Johns Hopkins Center for Talented Youth summer programs canceled

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Many teenagers had already packed for the three-week academic program. Some were en route. Sunny Chanel’s 16-year-old daughter was on a flight to the East Coast when Chanel noticed an email from Johns Hopkins University’s Center for Talented Youth.

The teen’s program in Pennsylvania was suddenly canceled.

“She was devastated,” said Chanel, who was stunned that families were kept in the dark until after 3:30 p.m. Friday, less than 48 hours before the residential program began. Her daughter had left home in San Francisco with a 48-pound suitcase and high hopes. The girl’s father and her best friend, who was also attending, were traveling with her.

The email Chanel and other parents received Friday attributed the problem to lack of staffing. “The nationwide labor shortage affecting many industries has created conditions that make it impossible to deliver an experience that rises to the level of quality we expect for our families and programs,” it said.

Program officials said Sunday they were examining the reasons for the staffing issues and the belated notice to families. About 870 of the nearly 2,900 students enrolled in commuter or residential programs for CTY’s first summer session were affected, they said. The programs, which are run by Johns Hopkins, are at college campuses and other sites across the country.

Other summer school programs and camps have been scrapped or downsized this year for lack of staff amid a tight labor market and following an exhausting school year. But CTY stands out — a highly regarded 43-year-old program that fell apart for hundreds of students at the last minute.

CTY’s website calls the program a “world leader in gifted education since 1979.” Alumni include Facebook founder Mark Zuckerberg, Google co-founder Sergey Brin and Lady Gaga. Students must test into the programs, which are a mix of online, commuter and residential sessions for second- to 12th-graders.

Virginia Roach, executive director of CTY, said in a statement that families were offered full refunds of tuition and travel costs, and she apologized to “every child and parent who expected more.”

“I fully recognize that these options do not make up for the disruption this has created for parents who planned their summers around our programming, and the extreme disappointment for students who dedicated themselves to preparing for this opportunity,” she said. “The failure to notify families in a timely manner is wholly unacceptable.”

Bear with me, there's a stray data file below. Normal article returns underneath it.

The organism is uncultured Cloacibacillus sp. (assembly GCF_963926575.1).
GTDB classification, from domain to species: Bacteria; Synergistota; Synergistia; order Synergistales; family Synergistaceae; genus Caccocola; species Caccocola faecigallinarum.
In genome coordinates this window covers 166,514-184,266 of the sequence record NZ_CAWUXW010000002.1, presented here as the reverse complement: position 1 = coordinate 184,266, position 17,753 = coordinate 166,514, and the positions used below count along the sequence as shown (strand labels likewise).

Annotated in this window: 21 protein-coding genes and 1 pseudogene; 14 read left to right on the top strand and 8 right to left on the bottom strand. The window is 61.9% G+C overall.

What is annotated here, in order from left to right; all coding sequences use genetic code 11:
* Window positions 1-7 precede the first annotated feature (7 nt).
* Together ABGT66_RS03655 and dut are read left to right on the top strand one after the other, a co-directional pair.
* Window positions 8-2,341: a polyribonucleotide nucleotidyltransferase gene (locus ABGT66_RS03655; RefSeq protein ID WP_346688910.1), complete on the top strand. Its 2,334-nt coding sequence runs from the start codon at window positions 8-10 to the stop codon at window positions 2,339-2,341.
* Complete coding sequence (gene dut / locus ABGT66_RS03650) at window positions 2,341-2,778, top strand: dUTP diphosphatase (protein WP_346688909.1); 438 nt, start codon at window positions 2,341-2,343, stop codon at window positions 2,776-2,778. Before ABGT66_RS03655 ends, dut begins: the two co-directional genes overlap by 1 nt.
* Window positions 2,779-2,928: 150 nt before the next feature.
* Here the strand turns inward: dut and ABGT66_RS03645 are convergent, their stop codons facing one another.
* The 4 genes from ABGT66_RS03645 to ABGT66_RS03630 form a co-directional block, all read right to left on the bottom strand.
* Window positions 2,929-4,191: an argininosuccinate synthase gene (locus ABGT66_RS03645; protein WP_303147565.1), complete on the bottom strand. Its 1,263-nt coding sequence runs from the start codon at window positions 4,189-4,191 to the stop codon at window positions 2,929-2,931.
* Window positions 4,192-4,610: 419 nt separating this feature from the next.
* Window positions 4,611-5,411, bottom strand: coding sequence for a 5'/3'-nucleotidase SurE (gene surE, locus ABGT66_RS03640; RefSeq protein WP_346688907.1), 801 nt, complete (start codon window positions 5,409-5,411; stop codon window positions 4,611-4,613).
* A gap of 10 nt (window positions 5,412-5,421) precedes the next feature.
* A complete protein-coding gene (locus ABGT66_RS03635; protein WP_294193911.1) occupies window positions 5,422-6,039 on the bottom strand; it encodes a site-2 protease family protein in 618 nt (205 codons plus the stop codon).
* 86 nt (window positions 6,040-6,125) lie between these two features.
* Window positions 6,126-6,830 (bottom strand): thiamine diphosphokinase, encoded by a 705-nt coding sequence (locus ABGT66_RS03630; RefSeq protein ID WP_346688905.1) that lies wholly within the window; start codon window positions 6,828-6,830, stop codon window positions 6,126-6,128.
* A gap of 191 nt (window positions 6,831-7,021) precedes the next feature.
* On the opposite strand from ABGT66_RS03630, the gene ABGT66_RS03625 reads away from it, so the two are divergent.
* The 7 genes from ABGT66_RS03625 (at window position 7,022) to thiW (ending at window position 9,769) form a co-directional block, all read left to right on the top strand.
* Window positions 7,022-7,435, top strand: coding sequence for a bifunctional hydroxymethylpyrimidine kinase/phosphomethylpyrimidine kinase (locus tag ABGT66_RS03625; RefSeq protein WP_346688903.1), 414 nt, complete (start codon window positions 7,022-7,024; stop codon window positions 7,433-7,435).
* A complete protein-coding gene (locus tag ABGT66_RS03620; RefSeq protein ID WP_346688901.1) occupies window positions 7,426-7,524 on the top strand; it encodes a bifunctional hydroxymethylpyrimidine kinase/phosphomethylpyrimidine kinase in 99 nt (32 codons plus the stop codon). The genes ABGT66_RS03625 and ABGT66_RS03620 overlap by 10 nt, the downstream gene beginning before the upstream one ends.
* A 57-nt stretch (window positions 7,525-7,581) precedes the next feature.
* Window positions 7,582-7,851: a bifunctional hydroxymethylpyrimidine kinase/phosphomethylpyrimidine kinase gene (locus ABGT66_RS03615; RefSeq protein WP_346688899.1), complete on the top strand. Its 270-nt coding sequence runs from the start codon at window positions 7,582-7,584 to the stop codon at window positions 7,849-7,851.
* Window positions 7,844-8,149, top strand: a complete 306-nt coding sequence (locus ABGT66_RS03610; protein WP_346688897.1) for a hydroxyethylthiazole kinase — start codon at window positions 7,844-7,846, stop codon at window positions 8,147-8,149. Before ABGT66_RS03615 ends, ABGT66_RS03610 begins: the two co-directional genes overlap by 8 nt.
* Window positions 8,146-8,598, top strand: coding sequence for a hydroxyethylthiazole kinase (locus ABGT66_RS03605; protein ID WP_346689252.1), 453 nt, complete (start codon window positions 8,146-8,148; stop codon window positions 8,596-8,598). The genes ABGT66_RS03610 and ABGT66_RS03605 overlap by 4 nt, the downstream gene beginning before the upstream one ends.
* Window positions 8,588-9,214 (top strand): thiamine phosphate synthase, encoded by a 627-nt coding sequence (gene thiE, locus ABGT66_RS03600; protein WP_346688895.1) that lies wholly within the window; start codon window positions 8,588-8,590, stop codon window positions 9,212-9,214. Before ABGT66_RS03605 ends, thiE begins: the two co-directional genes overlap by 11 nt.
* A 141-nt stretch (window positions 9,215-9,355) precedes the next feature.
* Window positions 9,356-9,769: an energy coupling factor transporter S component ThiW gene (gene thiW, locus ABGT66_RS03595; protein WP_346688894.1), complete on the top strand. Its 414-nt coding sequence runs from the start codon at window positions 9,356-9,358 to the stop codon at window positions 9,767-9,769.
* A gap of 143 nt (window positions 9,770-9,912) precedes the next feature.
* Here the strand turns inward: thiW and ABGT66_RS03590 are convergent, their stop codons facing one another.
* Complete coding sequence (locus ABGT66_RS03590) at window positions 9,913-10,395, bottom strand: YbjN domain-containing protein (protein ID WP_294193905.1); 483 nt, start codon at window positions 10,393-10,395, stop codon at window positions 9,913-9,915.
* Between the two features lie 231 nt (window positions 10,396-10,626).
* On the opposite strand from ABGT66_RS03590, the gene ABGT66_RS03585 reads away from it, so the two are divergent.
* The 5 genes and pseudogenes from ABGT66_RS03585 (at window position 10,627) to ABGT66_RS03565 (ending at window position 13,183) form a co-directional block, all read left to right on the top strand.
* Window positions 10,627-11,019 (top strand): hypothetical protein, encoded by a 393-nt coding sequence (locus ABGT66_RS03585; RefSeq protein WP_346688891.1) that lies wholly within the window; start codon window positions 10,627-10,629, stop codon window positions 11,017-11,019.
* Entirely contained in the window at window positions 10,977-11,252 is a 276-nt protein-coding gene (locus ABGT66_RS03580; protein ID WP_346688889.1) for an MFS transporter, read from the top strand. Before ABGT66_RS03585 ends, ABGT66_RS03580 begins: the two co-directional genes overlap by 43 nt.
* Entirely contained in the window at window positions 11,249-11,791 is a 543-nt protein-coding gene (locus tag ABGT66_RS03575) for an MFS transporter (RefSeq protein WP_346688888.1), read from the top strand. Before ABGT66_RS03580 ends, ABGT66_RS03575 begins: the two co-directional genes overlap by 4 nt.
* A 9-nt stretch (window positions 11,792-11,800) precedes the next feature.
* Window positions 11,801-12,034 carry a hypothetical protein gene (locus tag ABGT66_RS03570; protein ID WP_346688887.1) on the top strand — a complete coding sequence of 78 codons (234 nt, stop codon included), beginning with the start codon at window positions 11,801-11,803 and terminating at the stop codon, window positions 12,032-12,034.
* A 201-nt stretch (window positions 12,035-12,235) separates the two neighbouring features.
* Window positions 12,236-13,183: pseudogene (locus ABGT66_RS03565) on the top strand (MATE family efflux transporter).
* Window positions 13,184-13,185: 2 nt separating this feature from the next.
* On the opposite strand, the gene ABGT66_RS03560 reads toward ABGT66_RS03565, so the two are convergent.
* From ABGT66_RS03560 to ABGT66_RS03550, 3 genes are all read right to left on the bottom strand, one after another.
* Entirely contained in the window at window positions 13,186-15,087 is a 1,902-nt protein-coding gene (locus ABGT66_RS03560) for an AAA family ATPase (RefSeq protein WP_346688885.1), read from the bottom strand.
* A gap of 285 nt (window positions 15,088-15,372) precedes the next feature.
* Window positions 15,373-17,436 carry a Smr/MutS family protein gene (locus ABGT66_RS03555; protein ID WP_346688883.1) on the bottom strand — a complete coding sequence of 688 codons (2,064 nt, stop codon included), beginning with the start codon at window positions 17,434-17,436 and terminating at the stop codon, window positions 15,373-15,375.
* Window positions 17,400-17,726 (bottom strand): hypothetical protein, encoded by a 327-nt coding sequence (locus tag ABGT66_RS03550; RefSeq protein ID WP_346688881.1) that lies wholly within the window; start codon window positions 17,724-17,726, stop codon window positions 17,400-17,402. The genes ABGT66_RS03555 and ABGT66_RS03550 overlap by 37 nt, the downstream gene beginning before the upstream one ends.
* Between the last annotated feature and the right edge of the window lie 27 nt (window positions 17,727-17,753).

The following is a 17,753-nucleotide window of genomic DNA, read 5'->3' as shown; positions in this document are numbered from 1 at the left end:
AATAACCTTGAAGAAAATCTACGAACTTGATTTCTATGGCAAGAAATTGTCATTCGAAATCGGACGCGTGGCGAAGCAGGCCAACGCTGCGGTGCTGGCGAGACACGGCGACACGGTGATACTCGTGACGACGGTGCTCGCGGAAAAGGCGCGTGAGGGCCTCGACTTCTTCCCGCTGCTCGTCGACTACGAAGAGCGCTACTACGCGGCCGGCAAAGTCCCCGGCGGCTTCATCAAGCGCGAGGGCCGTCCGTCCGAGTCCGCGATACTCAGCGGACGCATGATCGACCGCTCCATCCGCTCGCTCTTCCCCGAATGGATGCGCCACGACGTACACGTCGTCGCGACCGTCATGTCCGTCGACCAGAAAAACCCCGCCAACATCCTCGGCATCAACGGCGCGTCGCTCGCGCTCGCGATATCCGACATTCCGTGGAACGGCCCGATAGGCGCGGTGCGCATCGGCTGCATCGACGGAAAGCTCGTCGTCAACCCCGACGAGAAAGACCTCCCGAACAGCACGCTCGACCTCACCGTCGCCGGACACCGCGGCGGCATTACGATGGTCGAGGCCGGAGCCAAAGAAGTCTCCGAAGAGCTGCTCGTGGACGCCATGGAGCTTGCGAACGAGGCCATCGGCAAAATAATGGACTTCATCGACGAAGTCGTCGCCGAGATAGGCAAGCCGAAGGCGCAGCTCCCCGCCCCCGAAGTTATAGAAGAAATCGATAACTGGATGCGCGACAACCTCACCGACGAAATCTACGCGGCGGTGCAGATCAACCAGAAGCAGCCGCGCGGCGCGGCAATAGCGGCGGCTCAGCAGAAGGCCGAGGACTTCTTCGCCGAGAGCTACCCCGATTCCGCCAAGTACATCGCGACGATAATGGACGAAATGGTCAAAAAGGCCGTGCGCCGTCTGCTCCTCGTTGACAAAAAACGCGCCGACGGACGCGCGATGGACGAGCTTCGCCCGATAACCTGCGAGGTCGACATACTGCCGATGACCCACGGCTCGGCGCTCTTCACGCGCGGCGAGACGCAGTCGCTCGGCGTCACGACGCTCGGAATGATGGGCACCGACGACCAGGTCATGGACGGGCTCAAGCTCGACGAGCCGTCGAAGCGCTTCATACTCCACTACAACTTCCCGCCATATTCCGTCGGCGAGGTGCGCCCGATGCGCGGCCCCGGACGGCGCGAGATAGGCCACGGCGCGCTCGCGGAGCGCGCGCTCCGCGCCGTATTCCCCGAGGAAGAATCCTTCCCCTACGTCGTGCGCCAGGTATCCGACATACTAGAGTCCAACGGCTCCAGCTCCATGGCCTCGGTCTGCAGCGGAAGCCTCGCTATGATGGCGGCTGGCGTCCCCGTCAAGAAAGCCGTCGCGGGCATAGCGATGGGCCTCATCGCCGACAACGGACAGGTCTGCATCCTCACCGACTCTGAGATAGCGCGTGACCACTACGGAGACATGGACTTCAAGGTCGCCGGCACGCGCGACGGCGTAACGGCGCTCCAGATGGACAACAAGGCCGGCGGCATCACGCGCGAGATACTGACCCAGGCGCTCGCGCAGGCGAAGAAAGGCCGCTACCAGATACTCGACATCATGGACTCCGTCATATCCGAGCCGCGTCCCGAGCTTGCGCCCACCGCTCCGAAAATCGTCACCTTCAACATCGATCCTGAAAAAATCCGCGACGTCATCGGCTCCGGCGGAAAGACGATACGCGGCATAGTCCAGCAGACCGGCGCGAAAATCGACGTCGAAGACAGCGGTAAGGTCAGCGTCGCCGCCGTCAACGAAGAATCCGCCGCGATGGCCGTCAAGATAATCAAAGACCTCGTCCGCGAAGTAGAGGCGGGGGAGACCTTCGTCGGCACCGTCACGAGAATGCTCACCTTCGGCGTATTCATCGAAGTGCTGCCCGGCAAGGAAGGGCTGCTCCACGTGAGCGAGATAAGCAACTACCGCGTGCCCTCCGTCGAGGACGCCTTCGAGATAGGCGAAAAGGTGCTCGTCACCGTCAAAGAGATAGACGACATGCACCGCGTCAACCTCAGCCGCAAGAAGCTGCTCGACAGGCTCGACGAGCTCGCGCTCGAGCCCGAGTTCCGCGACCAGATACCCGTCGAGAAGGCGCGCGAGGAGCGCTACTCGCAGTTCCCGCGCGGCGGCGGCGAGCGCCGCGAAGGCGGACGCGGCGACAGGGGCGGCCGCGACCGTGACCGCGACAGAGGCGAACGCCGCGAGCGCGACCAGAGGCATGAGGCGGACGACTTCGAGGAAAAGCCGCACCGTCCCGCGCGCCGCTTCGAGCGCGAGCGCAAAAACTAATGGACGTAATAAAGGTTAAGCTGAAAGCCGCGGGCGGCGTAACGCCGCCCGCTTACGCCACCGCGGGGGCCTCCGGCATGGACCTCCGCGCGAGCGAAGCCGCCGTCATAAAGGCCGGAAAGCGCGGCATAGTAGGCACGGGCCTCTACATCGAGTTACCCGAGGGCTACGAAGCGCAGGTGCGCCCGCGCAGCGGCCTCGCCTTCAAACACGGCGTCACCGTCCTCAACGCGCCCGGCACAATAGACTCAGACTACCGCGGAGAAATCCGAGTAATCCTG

Students need summer school. Some districts can’t staff it.

Like Chanel, other parents had stories of disappointment and disbelief, some of them posted on a Facebook page with more than 240 members called “CTY screwed us 2022.”

Programs were canceled across a variety of topics, including biotechnology, poetry, ethics, psychology, genetics, neuroscience, engineering, the graphic novel and zoology.

Celia Brown, who lives in the Philadelphia area, said her 15-year-old son was supposed to be at an international politics program at Dickinson College in Carlisle, Pa., starting Sunday — something he had been especially eager for after two summers when opportunities were diminished by the pandemic.

“These kids have been through so much these past few years with schools being open and closed,” she said, “and this was another disappointment.”

CTY sites include Johns Hopkins in Baltimore; Franklin and Marshall College in Lancaster, Pa.; Haverford College in the suburbs of Philadelphia; Skidmore College in Saratoga Springs, N.Y.; and the University of California at Santa Cruz. Fifteen of the 21 sites were affected by cancellations.

Lucy Cummings, who lives in D.C., said her 14-year-old son was looking forward to attending a residential philosophy program at Franklin and Marshall for three weeks, which cost more than $5,200.

“They should have told us and made the call a lot earlier,” she said, adding that she and other families have been scrambling to find other academic experiences for their children. “It’s not like the professor just got covid.”

Other parents said they initially thought the email might have to do with the coronavirus.

“I thought it was a hack at first, or that someone had made a rash decision and would reverse it soon,” said Mason Kalfus of Virginia, whose 14-year-old son Jeremy had been signed up for the philosophy program. On Saturday, he said, he found a June 23 post on LinkedIn that suggested the program was still looking for employees who would start June 22. “It’s insane,” he said.

Jeremy was equally disappointed. “I was really bummed,” he said.

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